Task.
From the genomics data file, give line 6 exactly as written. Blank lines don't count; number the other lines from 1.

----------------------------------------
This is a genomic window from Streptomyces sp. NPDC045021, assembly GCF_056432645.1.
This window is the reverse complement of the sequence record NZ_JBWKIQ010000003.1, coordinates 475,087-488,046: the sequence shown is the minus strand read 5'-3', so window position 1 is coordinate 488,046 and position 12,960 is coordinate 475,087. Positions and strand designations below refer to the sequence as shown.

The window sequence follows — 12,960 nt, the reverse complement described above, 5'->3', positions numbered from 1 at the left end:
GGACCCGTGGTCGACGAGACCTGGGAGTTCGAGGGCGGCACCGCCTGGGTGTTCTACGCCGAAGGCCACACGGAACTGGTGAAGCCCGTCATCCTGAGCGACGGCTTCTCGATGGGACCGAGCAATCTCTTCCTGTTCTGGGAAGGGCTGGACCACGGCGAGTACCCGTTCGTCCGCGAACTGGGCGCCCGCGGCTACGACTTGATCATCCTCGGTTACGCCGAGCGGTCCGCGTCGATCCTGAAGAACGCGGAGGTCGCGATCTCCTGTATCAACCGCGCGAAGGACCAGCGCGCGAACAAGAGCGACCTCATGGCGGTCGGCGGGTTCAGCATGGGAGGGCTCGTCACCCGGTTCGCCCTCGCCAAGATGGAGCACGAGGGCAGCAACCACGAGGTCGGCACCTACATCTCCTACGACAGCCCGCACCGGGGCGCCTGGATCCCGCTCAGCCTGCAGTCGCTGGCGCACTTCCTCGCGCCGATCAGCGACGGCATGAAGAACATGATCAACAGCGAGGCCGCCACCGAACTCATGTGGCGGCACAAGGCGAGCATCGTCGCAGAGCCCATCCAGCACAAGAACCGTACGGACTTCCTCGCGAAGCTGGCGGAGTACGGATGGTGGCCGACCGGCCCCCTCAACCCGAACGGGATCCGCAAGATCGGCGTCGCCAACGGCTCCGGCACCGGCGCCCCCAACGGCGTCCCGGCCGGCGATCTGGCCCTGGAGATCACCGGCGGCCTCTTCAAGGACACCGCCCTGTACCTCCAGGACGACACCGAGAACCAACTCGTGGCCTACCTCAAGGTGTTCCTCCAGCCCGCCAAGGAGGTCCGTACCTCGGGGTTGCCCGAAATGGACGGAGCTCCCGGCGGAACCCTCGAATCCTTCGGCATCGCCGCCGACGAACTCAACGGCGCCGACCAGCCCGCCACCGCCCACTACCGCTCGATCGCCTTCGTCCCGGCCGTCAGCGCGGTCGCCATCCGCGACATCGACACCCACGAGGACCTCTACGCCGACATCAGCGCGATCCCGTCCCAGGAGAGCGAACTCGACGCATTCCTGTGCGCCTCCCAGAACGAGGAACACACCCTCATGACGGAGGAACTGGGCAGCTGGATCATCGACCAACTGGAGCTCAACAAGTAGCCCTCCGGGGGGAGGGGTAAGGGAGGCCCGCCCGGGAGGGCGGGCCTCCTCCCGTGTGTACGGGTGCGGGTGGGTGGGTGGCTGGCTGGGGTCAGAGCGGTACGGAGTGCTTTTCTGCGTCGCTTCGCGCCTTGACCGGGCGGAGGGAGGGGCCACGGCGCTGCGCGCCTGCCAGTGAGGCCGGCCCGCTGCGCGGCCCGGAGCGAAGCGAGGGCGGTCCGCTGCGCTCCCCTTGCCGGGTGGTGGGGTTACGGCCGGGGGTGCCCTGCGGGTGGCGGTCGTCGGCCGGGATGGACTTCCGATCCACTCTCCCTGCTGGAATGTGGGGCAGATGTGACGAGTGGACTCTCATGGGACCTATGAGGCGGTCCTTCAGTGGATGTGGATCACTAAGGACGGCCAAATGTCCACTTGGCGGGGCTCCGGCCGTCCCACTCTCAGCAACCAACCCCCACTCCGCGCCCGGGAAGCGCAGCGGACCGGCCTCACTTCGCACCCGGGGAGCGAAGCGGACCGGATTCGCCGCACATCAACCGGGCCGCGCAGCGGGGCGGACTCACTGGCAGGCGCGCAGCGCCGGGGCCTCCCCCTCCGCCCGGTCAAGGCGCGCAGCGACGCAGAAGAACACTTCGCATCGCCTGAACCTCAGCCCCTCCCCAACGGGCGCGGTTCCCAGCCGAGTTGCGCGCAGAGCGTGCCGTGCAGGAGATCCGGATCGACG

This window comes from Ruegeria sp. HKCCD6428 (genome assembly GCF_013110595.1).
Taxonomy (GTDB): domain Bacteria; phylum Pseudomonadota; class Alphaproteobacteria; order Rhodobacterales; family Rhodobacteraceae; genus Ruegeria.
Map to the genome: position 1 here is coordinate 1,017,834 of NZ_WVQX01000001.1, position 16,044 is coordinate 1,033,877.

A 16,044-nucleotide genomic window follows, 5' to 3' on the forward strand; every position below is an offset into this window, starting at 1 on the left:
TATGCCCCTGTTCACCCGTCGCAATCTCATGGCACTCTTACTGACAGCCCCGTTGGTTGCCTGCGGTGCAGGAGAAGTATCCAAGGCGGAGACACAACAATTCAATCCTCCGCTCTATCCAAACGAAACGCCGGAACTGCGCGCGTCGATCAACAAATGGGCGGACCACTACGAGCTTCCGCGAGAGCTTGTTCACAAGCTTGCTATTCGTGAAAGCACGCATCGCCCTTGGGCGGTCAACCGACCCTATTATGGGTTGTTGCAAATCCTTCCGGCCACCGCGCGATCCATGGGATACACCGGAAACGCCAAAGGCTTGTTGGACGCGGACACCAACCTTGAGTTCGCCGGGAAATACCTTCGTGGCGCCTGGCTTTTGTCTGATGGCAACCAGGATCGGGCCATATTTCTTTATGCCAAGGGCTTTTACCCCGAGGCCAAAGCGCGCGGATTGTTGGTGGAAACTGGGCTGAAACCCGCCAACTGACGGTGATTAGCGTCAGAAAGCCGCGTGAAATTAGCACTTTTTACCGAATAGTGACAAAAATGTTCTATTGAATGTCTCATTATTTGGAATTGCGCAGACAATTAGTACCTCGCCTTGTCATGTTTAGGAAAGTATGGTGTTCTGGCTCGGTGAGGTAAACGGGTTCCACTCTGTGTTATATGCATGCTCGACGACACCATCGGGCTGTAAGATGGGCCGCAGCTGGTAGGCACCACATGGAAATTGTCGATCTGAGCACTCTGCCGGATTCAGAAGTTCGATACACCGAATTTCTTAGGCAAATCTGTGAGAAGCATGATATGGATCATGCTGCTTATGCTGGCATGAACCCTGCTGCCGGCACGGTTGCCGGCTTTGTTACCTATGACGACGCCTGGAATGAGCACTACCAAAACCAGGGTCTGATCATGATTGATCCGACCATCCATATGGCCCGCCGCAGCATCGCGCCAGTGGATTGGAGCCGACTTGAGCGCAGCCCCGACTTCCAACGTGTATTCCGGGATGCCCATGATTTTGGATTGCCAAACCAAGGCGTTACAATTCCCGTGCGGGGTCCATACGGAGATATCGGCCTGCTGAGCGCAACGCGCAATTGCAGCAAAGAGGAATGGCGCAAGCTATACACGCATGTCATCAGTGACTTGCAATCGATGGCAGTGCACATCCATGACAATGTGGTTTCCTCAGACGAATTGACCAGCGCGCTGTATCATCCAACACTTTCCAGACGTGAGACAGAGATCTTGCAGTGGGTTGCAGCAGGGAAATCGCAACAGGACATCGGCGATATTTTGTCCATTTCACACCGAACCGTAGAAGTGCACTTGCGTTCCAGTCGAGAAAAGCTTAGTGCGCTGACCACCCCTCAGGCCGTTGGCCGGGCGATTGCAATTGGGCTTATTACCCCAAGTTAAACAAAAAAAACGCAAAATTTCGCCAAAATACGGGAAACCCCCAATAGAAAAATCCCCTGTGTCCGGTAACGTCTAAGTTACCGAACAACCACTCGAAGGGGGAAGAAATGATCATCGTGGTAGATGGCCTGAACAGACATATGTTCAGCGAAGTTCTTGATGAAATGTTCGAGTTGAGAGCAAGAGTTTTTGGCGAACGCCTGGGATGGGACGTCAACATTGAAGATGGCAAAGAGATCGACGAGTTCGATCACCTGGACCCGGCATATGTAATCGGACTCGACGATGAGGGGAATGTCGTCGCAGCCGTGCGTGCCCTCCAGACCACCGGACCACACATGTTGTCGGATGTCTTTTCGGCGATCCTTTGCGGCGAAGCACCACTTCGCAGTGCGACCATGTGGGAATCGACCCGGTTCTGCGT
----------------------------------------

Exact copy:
Taxonomy (GTDB): domain Bacteria; phylum Pseudomonadota; class Alphaproteobacteria; order Rhodobacterales; family Rhodobacteraceae; genus Ruegeria.